Thursday, 24 July 2014 09:23
Lawyers and Judges are bound by the Codes of Professional Responsibility and Judicial Conduct to avoid even the appearances of impropriety. While this rule is loosely applied to judges who seek campaign contributions from the lawyers who appear before them, it appears that the rules do not apply at all to elected officials even where they are attorneys.
In 2010, the Supreme Court of the United States decided the Citizens United case allowing for unlimited campaign contributions from unions and corporations under the guise of the First Amendment. The so-called originalists in the Supreme Court Majority found that the Framers of the Bill of Rights in 1791 intended to allow for unfettered campaign contributions. So it was that in the last Presidential campaign the two major candidates raised and spent over one billion dollars. I am sure that Benjamin Franklin and George Washington knew that electoral politics would come to this.
At every level of government the viability of candidates is determined by how much they can raise in campaign funds rather than their records or stands with respect to issues of the day. The prizes for victories result in what Andrew Jackson described in his famous statement of: “To the victor go the spoils.”
In Nassau as elsewhere, the victors’ spoils go to campaign contributors. So it is that the objectivity that should apply to governmental decisions is tainted by appearances of impropriety by those who contribute to political campaigns. They contribute not small amounts but vast sums of money – thousands and in the case of statewide and national campaigns, millions either individually or by “bundling.”
So it is that cases are settled rather than juries deciding them; family members are hired and placed into high paying positions in government, for which they are sometimes qualified and often not; lobbyists are paid to do the job that elected officials should do; unions are given favorable contracts and contractors are rewarded with multi-million dollar deals with cost overruns apparent from the “get go.” Ambassadorships and nominations for all offices have price tags on them. If you are interested in those positions you know and you are told what you must do- stay under the radar and give and give, again and again. Buy and sell tickets to political fundraisers.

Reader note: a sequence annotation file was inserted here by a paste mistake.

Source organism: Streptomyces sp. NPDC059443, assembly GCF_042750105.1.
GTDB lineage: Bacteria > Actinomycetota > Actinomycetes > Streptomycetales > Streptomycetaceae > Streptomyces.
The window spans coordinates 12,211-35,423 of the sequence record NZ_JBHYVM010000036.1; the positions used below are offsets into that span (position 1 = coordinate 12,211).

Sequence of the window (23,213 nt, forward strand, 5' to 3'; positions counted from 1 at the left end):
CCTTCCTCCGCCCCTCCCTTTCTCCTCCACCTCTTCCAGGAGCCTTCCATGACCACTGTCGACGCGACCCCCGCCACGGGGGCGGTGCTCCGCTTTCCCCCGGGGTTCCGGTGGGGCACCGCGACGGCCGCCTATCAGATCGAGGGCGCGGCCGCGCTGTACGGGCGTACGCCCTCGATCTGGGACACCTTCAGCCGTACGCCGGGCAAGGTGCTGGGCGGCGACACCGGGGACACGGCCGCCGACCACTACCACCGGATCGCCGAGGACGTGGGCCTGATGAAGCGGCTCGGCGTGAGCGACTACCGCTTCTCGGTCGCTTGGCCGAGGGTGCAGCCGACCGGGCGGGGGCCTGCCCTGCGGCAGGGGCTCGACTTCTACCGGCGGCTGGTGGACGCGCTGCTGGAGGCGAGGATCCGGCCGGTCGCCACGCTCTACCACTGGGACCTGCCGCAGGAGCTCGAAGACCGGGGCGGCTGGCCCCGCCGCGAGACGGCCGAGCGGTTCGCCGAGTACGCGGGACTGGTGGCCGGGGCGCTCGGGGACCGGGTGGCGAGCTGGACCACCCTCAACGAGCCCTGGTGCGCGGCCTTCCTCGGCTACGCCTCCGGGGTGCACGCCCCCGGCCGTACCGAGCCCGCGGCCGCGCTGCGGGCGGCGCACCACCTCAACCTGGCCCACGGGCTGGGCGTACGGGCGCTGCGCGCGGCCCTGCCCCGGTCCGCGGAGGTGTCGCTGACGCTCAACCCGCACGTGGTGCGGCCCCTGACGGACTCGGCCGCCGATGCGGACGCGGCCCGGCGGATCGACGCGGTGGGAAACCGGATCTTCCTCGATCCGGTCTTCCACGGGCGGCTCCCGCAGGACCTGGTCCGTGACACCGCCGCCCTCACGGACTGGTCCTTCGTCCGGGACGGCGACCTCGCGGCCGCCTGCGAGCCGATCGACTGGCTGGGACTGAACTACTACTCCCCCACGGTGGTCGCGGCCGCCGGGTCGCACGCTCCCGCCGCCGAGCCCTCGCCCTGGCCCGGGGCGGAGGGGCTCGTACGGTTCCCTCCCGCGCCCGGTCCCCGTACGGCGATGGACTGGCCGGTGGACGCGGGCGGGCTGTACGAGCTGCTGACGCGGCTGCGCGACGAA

Of course it was not that long ago that Nassau was the originator of the one percent scheme wherein government employees were required to kick back one percent of their salaries to a major political party whose boss was indicted and convicted for receiving insurance commissions from municipalities for no work.
Harry Truman once remarked of his role as the ultimate decision maker that the “buck stops here.” We should now be saying that the bucks should stop altogether from going to politicians and political campaigns.
Thomas F. Liotti
Friday, 31 October 2014 00:00
It was quite a panel at the Hicksville Community Center Oct. 20 as State Senator Jack Martins and Senate Candidate Adam Haber discussed their qualifications and answered public questions about their upcoming election bids in the 7th Senate District. Congressman Steve Israel was on hand as well as 13 District State Assemblyman Michael Montesano and contender Lou Imbroto. The event was hosted by Northwest Civic Association President Joel Berse.
Martins, who previously served as Mayor of Mineola and was elected to Senate in 2011, said that the State of New York is in much better financial shape since he has taken office.
Thursday, 30 October 2014 00:00
Alan Yu, an external auditor from the firm, Cullen & Danowski LLP gave the findings of the annual district external audit at Oct. 22’s Hicksville Board of Education meeting. Discussed at the meeting were the financial statements of the 2013-14 school year which officially ended June 30.
According to Yu, the Hicksville School district has a fund balance of $34 million. Roughly 26 to 27 percent of the general fund balance comprises the total budget.
Thursday, 23 October 2014 08:18
The Hicksville girls volleyball team improved to 7-1 by knocking off Oceanside in three consecutive sets by scores of 25-13, 25-19 and 25-14.
Emily Markakis played terrificly, using a powerful serve to record three aces, seven kills and added nine digs. Nikki Chase added six kills and eight digs. Additionally, Raeann Dong was versatile—recording three aces, seven kills and nine digs.
Thursday, 16 October 2014 08:31
The Girls Varsity soccer team, in honor of Breast Cancer Awareness Month, wore pink uniforms and pink socks in their game on Oct. 8 against MacArthur whom they defeated 1-0. The girls and boys soccer programs at Hicksville High School are selling pink ribbon car magnets with a soccer ball and HHS on it with the words “Kick Cancer” on the ribbon. All the money raised will go to the Sarah Grace Foundation, which is a local foundation trying to beat pediatric cancer. The players plan to raise $1,000 for this organization
— From Hicksville High School